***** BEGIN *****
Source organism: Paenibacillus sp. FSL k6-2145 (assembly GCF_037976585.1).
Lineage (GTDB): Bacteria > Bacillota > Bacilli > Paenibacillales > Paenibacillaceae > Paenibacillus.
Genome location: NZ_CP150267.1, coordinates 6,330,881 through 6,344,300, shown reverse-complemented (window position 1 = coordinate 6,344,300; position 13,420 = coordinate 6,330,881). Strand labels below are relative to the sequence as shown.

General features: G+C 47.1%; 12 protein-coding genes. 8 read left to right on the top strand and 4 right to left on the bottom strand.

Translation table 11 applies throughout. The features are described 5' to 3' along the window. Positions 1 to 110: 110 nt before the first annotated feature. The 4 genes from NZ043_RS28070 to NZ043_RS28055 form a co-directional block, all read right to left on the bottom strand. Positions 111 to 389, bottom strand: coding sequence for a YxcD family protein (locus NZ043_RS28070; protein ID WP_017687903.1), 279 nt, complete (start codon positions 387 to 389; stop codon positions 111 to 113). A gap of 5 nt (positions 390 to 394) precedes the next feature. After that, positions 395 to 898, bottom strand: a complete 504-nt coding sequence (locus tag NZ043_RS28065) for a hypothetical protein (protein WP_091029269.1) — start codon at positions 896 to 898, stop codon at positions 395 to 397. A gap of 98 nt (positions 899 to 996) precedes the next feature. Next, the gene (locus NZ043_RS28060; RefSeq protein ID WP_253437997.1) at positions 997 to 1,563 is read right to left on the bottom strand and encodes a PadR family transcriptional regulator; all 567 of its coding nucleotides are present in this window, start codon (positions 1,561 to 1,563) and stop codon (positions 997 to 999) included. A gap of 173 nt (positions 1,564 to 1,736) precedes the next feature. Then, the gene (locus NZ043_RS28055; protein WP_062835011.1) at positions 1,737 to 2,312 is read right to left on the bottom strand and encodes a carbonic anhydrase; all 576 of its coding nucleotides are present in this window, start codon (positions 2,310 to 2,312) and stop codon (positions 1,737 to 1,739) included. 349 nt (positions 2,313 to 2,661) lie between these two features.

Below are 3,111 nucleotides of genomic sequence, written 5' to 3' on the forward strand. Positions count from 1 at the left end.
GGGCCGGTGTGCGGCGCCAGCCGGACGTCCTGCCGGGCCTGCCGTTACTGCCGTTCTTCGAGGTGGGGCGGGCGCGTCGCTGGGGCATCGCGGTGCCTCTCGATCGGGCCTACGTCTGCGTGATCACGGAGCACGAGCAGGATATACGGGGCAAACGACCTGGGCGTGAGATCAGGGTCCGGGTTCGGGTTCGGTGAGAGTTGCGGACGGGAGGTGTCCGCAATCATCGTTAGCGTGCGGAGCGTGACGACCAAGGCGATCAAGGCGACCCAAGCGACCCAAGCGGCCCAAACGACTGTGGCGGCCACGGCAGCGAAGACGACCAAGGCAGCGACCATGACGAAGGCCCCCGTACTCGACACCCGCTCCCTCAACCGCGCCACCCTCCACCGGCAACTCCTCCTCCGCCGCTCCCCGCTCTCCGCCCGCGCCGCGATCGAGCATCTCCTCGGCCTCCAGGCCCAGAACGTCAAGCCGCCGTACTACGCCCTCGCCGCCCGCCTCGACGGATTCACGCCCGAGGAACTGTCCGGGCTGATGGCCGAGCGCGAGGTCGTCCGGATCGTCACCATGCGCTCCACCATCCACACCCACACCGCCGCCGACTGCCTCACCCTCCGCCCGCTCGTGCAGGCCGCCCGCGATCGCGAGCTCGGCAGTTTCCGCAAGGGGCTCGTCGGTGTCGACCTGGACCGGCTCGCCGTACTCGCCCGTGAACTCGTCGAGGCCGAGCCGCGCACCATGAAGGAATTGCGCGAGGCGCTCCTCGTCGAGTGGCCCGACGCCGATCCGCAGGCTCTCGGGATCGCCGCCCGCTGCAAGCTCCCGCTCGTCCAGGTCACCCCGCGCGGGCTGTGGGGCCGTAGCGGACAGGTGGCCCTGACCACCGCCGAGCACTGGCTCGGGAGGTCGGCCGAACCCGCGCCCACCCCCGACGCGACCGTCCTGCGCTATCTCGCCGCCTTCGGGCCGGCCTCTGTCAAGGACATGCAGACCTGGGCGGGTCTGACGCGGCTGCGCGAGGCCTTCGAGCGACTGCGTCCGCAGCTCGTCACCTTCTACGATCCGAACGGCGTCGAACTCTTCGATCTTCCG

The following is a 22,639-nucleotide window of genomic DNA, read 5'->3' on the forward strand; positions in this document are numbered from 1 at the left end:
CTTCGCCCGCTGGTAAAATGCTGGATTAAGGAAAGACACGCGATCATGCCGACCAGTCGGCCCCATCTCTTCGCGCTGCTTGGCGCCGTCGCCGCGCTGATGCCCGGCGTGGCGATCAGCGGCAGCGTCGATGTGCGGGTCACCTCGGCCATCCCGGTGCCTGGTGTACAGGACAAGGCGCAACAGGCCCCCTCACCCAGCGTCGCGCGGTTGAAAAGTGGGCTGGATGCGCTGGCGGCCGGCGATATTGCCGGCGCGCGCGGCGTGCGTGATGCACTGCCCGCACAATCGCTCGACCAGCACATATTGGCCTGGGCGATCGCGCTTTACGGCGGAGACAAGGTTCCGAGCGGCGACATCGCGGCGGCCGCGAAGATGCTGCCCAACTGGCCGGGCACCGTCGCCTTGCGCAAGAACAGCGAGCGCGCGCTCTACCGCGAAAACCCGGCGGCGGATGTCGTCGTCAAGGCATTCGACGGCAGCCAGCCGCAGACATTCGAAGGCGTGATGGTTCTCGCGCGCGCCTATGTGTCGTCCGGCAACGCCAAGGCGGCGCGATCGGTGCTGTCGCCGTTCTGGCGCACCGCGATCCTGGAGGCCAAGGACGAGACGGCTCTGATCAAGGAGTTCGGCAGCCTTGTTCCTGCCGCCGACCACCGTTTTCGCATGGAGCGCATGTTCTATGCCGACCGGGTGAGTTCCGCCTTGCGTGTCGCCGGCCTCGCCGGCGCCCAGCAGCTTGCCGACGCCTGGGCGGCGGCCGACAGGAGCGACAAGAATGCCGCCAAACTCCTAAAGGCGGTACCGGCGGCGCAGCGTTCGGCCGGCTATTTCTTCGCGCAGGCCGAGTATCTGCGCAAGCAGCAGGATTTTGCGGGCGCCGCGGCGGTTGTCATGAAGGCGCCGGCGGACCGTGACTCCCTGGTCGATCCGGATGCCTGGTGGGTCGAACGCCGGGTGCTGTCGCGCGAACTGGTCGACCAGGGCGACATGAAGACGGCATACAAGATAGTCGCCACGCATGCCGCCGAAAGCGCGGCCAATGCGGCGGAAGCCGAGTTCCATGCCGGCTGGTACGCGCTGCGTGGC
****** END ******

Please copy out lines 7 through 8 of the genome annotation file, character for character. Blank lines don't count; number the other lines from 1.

GGGCCGGTGTGCGGCGCCAGCCGGACGTCCTGCCGGGCCTGCCGTTACTGCCGTTCTTCGAGGTGGGGCGGGCGCGTCGCTGGGGCATCGCGGTGCCTCTCGATCGGGCCTACGTCTGCGTGATCACGGAGCACGAGCAGGATATACGGGGCAAACGACCTGGGCGTGAGATCAGGGTCCGGGTTCGGGTTCGGTGAGAGTTGCGGACGGGAGGTGTCCGCAATCATCGTTAGCGTGCGGAGCGTGACGACCAAGGCGATCAAGGCGACCCAAGCGACCCAAGCGGCCCAAACGACTGTGGCGGCCACGGCAGCGAAGACGACCAAGGCAGCGACCATGACGAAGGCCCCCGTACTCGACACCCGCTCCCTCAACCGCGCCACCCTCCACCGGCAACTCCTCCTCCGCCGCTCCCCGCTCTCCGCCCGCGCCGCGATCGAGCATCTCCTCGGCCTCCAGGCCCAGAACGTCAAGCCGCCGTACTACGCCCTCGCCGCCCGCCTCGACGGATTCACGCCCGAGGAACTGTCCGGGCTGATGGCCGAGCGCGAGGTCGTCCGGATCGTCACCATGCGCTCCACCATCCACACCCACACCGCCGCCGACTGCCTCACCCTCCGCCCGCTCGTGCAGGCCGCCCGCGATCGCGAGCTCGGCAGTTTCCGCAAGGGGCTCGTCGGTGTCGACCTGGACCGGCTCGCCGTACTCGCCCGTGAACTCGTCGAGGCCGAGCCGCGCACCATGAAGGAATTGCGCGAGGCGCTCCTCGTCGAGTGGCCCGACGCCGATCCGCAGGCTCTCGGGATCGCCGCCCGCTGCAAGCTCCCGCTCGTCCAGGTCACCCCGCGCGGGCTGTGGGGCCGTAGCGGACAGGTGGCCCTGACCACCGCCGAGCACTGGCTCGGGAGGTCGGCCGAACCCGCGCCCACCCCCGACGCGACCGTCCTGCGCTATCTCGCCGCCTTCGGGCCGGCCTCTGTCAAGGACATGCAGACCTGGGCGGGTCTGACGCGGCTGCGCGAGGCCTTCGAGCGACTGCGTCCGCAGCTCGTCACCTTCTACGATCCGAACGGCGTCGAACTCTTCGATCTTCCG

The following is a 22,639-nucleotide window of genomic DNA, read 5'->3' on the forward strand; positions in this document are numbered from 1 at the left end: